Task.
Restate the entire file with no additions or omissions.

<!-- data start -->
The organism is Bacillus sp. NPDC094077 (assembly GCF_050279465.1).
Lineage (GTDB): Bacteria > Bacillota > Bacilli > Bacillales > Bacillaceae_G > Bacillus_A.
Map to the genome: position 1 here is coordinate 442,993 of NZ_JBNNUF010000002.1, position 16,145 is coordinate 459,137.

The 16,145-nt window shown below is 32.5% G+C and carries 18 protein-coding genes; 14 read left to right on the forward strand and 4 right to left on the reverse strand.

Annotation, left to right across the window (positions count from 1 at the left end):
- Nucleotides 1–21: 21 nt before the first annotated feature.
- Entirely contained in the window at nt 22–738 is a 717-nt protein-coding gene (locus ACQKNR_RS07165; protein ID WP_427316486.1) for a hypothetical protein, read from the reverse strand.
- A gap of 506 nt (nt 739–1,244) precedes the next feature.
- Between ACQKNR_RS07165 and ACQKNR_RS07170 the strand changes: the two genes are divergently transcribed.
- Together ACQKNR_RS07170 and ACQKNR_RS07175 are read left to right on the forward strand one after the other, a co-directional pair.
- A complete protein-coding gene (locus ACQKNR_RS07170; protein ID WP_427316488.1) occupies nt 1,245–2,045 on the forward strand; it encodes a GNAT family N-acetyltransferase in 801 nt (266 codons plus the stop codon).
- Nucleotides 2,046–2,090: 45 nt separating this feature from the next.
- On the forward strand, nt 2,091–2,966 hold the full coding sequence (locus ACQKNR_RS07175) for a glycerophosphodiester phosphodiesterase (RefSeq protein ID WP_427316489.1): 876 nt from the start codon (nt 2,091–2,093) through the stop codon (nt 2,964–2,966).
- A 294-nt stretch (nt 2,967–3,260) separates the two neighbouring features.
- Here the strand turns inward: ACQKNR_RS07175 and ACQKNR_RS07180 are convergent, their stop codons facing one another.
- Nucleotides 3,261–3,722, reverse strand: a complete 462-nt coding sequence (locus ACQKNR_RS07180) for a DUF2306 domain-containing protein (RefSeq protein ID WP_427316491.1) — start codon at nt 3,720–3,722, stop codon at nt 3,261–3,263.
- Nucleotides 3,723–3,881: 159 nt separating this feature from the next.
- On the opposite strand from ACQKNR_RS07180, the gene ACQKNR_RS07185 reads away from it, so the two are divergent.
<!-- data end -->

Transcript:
The organism is Bacillus sp. NPDC094077 (assembly GCF_050279465.1).
Lineage (GTDB): Bacteria > Bacillota > Bacilli > Bacillales > Bacillaceae_G > Bacillus_A.
Map to the genome: position 1 here is coordinate 442,993 of NZ_JBNNUF010000002.1, position 16,145 is coordinate 459,137.

The 16,145-nt window shown below is 32.5% G+C and carries 18 protein-coding genes; 14 read left to right on the forward strand and 4 right to left on the reverse strand.

Annotation, left to right across the window (positions count from 1 at the left end):
- Nucleotides 1–21: 21 nt before the first annotated feature.
- Entirely contained in the window at nt 22–738 is a 717-nt protein-coding gene (locus ACQKNR_RS07165; protein ID WP_427316486.1) for a hypothetical protein, read from the reverse strand.
- A gap of 506 nt (nt 739–1,244) precedes the next feature.
- Between ACQKNR_RS07165 and ACQKNR_RS07170 the strand changes: the two genes are divergently transcribed.
- Together ACQKNR_RS07170 and ACQKNR_RS07175 are read left to right on the forward strand one after the other, a co-directional pair.
- A complete protein-coding gene (locus ACQKNR_RS07170; protein ID WP_427316488.1) occupies nt 1,245–2,045 on the forward strand; it encodes a GNAT family N-acetyltransferase in 801 nt (266 codons plus the stop codon).
- Nucleotides 2,046–2,090: 45 nt separating this feature from the next.
- On the forward strand, nt 2,091–2,966 hold the full coding sequence (locus ACQKNR_RS07175) for a glycerophosphodiester phosphodiesterase (RefSeq protein ID WP_427316489.1): 876 nt from the start codon (nt 2,091–2,093) through the stop codon (nt 2,964–2,966).
- A 294-nt stretch (nt 2,967–3,260) separates the two neighbouring features.
- Here the strand turns inward: ACQKNR_RS07175 and ACQKNR_RS07180 are convergent, their stop codons facing one another.
- Nucleotides 3,261–3,722, reverse strand: a complete 462-nt coding sequence (locus ACQKNR_RS07180) for a DUF2306 domain-containing protein (RefSeq protein ID WP_427316491.1) — start codon at nt 3,720–3,722, stop codon at nt 3,261–3,263.
- Nucleotides 3,723–3,881: 159 nt separating this feature from the next.
- On the opposite strand from ACQKNR_RS07180, the gene ACQKNR_RS07185 reads away from it, so the two are divergent.